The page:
Story Behind the Science
Io moths are noted for their woodsy coloring and methods of defending themselves against predators. Adult male io moths have mostly yellow coloring of their wings, while females usually have brown forewings. There are variations in color by species, including yellow to tan, reddish brown or purplish red hues.
In addition to the variation in coloration, io moths have bold, large “eyespots” on their hindwings. These moths have a wingspan of between 2 and 3 ½ inches. They are most common in eastern North America and occupy a variety of habitats, though they are most common in forests and park-like areas.
Io moths have relatively short life spans once they have become adults and left their cocoons. They are active at midday, mate in the evening and die soon after.
Io moths and its Saturniidae family, also known as the family of “Giant Silkworm Moths,” are not a very threatened group, which may be due to their many predator prevention tactics. Io moths, like other Saturniidae, use a natural strategy called startle coloration to defend themselves against predators. Io moths usually camouflage well with their surroundings, but when they’re startled, they spread their wings and display the large, round spots on their hindwings that resemble eyes. These “eyespots,” as they’re often called, warn off potential predators because they are mistaken for the eyes of a larger animal rather than the wings of a moth.
These moths are great at defending themselves, even as caterpillars. Mature io moth caterpillars use their “stinging” spines, a process that is scientifically known as urticating, as a defense mechanism to fight off predators. When touched by these spines, also known as setae, the caterpillar’s poison glands are stimulated, resulting in the release of poison into the area where the predator’s skin is punctured. Adult io moths do not have this capability though.
Did You Know?
- Silkworm moths are not in the same family as the mulberry silkworms that are used to create silk for clothing.Learn More »
- The Io moth’s name is derived from multiple sources. One of Jupiter’s largest moons is called Io and was named after a character related to moons in Greek mythology.Learn More »
- As young caterpillars, io moth larvae tend to feed in groups by forming long “trains,” but as they mature, the older caterpillars usually feed alone.Learn More »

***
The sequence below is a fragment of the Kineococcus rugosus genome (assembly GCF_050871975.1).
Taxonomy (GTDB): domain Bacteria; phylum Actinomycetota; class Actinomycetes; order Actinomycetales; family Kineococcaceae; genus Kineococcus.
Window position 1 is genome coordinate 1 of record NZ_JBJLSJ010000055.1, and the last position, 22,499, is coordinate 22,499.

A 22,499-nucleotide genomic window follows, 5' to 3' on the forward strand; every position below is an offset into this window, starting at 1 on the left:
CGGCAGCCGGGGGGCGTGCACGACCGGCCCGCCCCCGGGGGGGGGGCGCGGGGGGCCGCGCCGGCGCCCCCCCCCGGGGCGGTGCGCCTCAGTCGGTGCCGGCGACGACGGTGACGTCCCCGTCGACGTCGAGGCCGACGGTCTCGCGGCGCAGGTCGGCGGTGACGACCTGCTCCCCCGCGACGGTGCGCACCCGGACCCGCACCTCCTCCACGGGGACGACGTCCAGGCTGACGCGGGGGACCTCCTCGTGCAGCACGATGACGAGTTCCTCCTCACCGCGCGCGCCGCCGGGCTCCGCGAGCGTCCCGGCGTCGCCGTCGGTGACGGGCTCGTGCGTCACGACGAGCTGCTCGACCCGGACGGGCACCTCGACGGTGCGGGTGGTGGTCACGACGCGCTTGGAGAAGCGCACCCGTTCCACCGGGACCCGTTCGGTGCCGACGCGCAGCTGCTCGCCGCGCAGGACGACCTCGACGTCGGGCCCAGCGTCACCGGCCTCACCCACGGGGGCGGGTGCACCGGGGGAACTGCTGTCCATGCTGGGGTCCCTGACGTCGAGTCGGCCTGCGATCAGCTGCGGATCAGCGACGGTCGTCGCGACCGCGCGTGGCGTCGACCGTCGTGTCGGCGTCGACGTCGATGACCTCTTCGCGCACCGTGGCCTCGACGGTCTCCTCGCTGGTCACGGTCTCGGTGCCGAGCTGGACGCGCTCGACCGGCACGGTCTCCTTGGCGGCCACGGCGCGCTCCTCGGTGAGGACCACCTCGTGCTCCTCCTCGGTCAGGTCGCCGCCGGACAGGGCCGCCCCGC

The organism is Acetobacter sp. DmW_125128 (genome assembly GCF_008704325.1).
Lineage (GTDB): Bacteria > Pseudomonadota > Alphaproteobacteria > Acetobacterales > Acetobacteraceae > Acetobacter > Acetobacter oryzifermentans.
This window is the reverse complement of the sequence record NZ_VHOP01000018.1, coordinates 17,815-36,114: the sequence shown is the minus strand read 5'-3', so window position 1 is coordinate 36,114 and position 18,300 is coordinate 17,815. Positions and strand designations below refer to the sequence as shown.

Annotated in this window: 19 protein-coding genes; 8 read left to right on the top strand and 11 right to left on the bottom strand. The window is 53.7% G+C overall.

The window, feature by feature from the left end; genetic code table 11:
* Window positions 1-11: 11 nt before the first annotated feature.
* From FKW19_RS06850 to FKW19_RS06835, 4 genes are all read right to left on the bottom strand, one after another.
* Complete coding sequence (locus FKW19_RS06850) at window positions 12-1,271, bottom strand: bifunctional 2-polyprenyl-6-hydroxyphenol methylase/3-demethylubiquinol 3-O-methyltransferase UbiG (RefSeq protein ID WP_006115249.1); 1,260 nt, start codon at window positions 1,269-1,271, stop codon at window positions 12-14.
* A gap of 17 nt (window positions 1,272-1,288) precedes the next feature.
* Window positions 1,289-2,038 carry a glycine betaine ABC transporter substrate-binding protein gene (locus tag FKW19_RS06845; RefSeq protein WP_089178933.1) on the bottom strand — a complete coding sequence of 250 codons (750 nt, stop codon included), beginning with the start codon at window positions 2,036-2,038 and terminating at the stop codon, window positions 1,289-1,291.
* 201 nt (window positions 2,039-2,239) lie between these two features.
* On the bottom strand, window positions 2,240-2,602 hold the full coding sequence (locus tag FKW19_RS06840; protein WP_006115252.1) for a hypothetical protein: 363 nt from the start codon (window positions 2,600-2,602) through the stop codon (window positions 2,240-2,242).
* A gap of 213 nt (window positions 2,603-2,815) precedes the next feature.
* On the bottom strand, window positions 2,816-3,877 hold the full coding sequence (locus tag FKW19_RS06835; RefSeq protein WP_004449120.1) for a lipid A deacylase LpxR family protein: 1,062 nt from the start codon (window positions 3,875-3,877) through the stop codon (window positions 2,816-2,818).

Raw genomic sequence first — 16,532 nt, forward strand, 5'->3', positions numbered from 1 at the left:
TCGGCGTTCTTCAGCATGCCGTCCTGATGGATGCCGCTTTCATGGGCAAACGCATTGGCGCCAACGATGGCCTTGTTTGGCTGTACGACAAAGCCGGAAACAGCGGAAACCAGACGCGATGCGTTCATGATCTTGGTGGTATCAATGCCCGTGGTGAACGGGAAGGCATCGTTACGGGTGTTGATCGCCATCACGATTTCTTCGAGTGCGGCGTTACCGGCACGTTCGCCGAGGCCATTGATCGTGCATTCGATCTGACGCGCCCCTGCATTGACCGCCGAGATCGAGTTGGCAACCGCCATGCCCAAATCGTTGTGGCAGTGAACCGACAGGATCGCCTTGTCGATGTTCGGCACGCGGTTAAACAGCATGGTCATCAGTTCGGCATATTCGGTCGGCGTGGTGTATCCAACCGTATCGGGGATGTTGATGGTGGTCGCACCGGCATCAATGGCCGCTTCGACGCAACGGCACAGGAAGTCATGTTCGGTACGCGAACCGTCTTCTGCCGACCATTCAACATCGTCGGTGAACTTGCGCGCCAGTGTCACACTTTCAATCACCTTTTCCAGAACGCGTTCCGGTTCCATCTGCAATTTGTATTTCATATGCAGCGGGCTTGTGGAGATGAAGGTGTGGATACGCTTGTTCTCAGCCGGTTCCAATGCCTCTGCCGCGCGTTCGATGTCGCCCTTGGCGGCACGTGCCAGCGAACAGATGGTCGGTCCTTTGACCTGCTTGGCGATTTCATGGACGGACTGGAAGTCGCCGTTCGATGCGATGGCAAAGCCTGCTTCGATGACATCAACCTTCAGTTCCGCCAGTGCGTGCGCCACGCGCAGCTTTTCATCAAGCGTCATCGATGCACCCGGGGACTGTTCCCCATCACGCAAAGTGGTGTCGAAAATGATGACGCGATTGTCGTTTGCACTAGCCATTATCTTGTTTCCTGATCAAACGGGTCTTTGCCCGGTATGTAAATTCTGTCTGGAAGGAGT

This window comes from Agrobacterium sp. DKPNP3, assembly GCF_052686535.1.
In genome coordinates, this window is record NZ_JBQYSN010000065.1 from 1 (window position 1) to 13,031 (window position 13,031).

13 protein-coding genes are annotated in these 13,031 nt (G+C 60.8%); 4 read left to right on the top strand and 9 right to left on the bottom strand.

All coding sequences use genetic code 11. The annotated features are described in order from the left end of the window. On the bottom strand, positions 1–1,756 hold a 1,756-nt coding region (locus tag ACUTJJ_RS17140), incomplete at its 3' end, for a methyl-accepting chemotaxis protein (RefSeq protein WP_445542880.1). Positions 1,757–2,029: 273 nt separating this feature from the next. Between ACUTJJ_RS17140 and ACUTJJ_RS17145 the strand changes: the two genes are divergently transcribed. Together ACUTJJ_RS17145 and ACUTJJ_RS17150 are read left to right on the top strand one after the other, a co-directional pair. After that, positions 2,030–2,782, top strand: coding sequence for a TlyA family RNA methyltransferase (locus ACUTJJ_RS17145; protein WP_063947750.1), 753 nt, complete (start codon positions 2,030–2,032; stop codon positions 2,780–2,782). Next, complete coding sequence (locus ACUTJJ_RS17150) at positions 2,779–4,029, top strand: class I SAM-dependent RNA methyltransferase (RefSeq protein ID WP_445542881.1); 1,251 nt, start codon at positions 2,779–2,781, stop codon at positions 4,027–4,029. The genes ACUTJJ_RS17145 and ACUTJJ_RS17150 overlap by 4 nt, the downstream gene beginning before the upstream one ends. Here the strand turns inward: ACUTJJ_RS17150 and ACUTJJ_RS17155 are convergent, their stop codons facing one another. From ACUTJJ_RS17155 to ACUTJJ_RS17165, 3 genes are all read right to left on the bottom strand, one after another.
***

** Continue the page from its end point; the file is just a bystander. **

- Female silkmoths release perfume-like pheromones that male silkmoths detect with their feathery antennae. These pheromones are released at a specific time of night, called a “calling time,” that signals specific moth species in order to prevent attracting the wrong mate.Learn More »
- Luna moths, a kind of silkmoth, are popular because of their beauty. The Luna moth first appeared on a first class U.S. postage stamp in 1987, was featured on the cover of "A Field Guide to Moths of Eastern North America" and is currently used in TV commercials for the sleep-aid drug Lunesta.Learn More »
|Compare & Contrast||Io Moths||Saturniidae (Giant Silkworm Moths)|
|How many species?||Over 200||Around 1,500|
|Where do they occur?||Most common in eastern North America, including Canada, and as far south as Costa Rica||Worldwide with the largest number found in tropical and subtropical regions|
|What do they eat?||Io moth caterpillars eat a wide variety of plants, including clover and grasses, as well as the leaves of crops and trees. Some popular host trees include apple, cherry, hickory, maple, and oak.||As caterpillars, they feed on the foliage of a variety of trees and shrubs. As adults, they do not feed because they do not have mouths.|
|Do they have predators?||Io moth cocoons are often preyed upon by birds, mice and other animals. As caterpillars, these insects may have predators that are often deterred by their poisonous spines.||Insects and other general predators are common, and cocoons are most susceptible to attack by woodpeckers, squirrels and wasps. Owls and bats are common predators of these creatures as well.|